Chapter 15: Bali Mahârâja Conquers the Heavenly Places
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    Welcome, Guest · RSS 2019-07-19, 11:38 AM

    Chapter 15: Bali Mahârâja Conquers the Heavenly Places

    (1-2) The king said: 'Why did the Lord, the Controller of all living beings, like a poor man beg Bali for three steps of land and why did He fetter him notwithstanding his donation? We very much would like to understand all this begging of the Controller who is so complete in Himself and the arrest of Bali in spite of his innocence.'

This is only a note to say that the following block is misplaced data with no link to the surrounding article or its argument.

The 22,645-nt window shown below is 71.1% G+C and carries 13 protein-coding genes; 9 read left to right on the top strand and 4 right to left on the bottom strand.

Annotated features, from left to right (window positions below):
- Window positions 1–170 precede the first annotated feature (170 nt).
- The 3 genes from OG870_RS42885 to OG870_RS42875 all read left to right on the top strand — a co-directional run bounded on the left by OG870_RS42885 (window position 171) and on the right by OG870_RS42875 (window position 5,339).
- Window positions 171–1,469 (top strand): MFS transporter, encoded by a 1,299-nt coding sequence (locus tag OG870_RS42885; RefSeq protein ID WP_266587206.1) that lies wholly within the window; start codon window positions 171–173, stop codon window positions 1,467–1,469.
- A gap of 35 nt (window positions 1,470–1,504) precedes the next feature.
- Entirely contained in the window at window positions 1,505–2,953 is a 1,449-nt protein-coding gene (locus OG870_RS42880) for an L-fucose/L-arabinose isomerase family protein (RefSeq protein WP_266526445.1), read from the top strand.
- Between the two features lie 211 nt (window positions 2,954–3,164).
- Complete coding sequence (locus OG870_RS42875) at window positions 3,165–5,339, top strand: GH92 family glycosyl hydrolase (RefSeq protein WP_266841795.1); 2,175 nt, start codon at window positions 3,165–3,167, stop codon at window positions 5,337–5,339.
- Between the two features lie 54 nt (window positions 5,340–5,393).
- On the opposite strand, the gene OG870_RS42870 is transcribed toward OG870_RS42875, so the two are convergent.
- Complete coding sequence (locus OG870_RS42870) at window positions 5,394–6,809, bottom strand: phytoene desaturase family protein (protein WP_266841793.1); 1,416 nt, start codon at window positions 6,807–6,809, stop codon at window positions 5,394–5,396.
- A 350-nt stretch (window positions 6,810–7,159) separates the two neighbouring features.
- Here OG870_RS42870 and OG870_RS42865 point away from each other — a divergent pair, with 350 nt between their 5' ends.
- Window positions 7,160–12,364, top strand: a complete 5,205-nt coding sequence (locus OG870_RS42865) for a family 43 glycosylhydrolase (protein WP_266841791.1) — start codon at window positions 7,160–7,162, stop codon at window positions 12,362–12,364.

(3) S'rî S'uka said: 'Bali being defeated by Indra and deprived of his opulence and his life [see 8.11], was resuscitated by the followers of Bhrigu [S'ukrâcârya and his pupils]. He [then] as a great soul and disciple proved his respect for them by offering in full surrender everything he had. (4) The brahmin followers of Bhrigu who enjoyed a great authority, very pleased with him who wanted to conquer the heavenly places [of Indra] engaged him in a sacrifice called Vis'vajit. For that purpose they first according to the regulations subjected him to a great purification ritual [abhisheka]. (5) From the blazing fire that was worshiped with oblations of ghee, a brilliant chariot appeared drawn by horses with the same color as those of Indra [yellow]. It was covered with gold and silk and was adorned with a banner marked with a lion. (6) There was a special gilded bow, two quivers with an inexhaustible supply of  arrows and a celestial armor. His grandfather [Prahlâda] donated a garland of never fading flowers and S'ukrâcârya gave him a conch shell. (7) After he on the advice of the brahmins had performed the ritual and thus by their grace had obtained the fighting gear, he circumambulated the scholars, offered his obeisances and with due respect bade Prahlâda Mahârâja farewell. (8-9) Next having ascended the divine chariot that was donated by S'ukrâcârya, the great charioteer, decorated with his garland, covered by his armor and equipped with his bow, took up a sword and quiver of arrows. With his golden bangles on his arms and the rings in his ears that glittered with their sapphires, he from his elevated position on the chariot shone like the fire of worship on an altar. (10-11) Surrounded by his men and the other Daitya leaders equal to him in opulence, strength and beauty, they seemed to drink in the sky and burn the directions with their looks. Having gathered the greatest Asura warriors they went to the supremely wealthy capital of Indra, making the earth tremble under their feet.